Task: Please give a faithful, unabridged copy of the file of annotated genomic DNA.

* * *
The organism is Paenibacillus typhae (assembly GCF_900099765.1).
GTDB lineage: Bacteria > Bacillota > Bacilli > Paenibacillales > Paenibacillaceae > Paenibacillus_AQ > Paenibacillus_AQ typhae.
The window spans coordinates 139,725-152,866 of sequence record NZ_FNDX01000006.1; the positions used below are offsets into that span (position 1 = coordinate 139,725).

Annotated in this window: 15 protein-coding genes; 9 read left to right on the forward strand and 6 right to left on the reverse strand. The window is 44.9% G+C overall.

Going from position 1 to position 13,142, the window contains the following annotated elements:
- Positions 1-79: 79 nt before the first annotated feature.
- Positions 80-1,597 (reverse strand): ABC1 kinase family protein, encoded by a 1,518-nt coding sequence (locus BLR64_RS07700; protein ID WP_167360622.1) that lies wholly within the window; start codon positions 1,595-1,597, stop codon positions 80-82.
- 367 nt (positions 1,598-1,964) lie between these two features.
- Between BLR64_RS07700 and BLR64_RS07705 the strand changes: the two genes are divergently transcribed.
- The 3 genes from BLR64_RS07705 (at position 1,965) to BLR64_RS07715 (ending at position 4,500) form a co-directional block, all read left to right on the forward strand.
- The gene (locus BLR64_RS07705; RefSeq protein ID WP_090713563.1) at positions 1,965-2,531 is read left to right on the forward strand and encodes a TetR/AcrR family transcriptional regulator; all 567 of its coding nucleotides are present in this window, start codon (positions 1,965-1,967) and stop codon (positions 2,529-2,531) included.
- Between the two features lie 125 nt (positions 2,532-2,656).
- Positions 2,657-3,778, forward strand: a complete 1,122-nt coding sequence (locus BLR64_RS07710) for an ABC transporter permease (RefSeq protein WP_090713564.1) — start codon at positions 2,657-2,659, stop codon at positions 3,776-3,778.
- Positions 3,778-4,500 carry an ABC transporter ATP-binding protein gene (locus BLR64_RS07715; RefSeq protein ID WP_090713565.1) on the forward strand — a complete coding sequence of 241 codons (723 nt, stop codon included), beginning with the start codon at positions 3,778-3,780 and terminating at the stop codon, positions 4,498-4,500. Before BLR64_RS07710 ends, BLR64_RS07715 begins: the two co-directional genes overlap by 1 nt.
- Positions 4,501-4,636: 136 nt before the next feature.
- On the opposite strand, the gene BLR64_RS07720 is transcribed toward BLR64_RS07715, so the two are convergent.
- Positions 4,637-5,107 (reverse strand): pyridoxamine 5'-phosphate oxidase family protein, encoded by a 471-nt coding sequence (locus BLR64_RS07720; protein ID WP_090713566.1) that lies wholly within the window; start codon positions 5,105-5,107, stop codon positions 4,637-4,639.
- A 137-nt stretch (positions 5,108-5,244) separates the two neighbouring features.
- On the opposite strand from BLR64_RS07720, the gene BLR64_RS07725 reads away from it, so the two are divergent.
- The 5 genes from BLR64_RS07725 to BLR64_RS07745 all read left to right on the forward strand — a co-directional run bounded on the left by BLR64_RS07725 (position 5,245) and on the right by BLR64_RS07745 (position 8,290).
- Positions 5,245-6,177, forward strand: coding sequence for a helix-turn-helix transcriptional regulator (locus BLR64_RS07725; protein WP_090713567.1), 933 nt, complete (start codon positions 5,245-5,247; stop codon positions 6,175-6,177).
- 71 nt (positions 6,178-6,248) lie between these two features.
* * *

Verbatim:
The organism is Paenibacillus typhae (assembly GCF_900099765.1).
GTDB lineage: Bacteria > Bacillota > Bacilli > Paenibacillales > Paenibacillaceae > Paenibacillus_AQ > Paenibacillus_AQ typhae.
The window spans coordinates 139,725-152,866 of sequence record NZ_FNDX01000006.1; the positions used below are offsets into that span (position 1 = coordinate 139,725).

Annotated in this window: 15 protein-coding genes; 9 read left to right on the forward strand and 6 right to left on the reverse strand. The window is 44.9% G+C overall.

Going from position 1 to position 13,142, the window contains the following annotated elements:
- Positions 1-79: 79 nt before the first annotated feature.
- Positions 80-1,597 (reverse strand): ABC1 kinase family protein, encoded by a 1,518-nt coding sequence (locus BLR64_RS07700; protein ID WP_167360622.1) that lies wholly within the window; start codon positions 1,595-1,597, stop codon positions 80-82.
- 367 nt (positions 1,598-1,964) lie between these two features.
- Between BLR64_RS07700 and BLR64_RS07705 the strand changes: the two genes are divergently transcribed.
- The 3 genes from BLR64_RS07705 (at position 1,965) to BLR64_RS07715 (ending at position 4,500) form a co-directional block, all read left to right on the forward strand.
- The gene (locus BLR64_RS07705; RefSeq protein ID WP_090713563.1) at positions 1,965-2,531 is read left to right on the forward strand and encodes a TetR/AcrR family transcriptional regulator; all 567 of its coding nucleotides are present in this window, start codon (positions 1,965-1,967) and stop codon (positions 2,529-2,531) included.
- Between the two features lie 125 nt (positions 2,532-2,656).
- Positions 2,657-3,778, forward strand: a complete 1,122-nt coding sequence (locus BLR64_RS07710) for an ABC transporter permease (RefSeq protein WP_090713564.1) — start codon at positions 2,657-2,659, stop codon at positions 3,776-3,778.
- Positions 3,778-4,500 carry an ABC transporter ATP-binding protein gene (locus BLR64_RS07715; RefSeq protein ID WP_090713565.1) on the forward strand — a complete coding sequence of 241 codons (723 nt, stop codon included), beginning with the start codon at positions 3,778-3,780 and terminating at the stop codon, positions 4,498-4,500. Before BLR64_RS07710 ends, BLR64_RS07715 begins: the two co-directional genes overlap by 1 nt.
- Positions 4,501-4,636: 136 nt before the next feature.
- On the opposite strand, the gene BLR64_RS07720 is transcribed toward BLR64_RS07715, so the two are convergent.
- Positions 4,637-5,107 (reverse strand): pyridoxamine 5'-phosphate oxidase family protein, encoded by a 471-nt coding sequence (locus BLR64_RS07720; protein ID WP_090713566.1) that lies wholly within the window; start codon positions 5,105-5,107, stop codon positions 4,637-4,639.
- A 137-nt stretch (positions 5,108-5,244) separates the two neighbouring features.
- On the opposite strand from BLR64_RS07720, the gene BLR64_RS07725 reads away from it, so the two are divergent.
- The 5 genes from BLR64_RS07725 to BLR64_RS07745 all read left to right on the forward strand — a co-directional run bounded on the left by BLR64_RS07725 (position 5,245) and on the right by BLR64_RS07745 (position 8,290).
- Positions 5,245-6,177, forward strand: coding sequence for a helix-turn-helix transcriptional regulator (locus BLR64_RS07725; protein WP_090713567.1), 933 nt, complete (start codon positions 5,245-5,247; stop codon positions 6,175-6,177).
- 71 nt (positions 6,178-6,248) lie between these two features.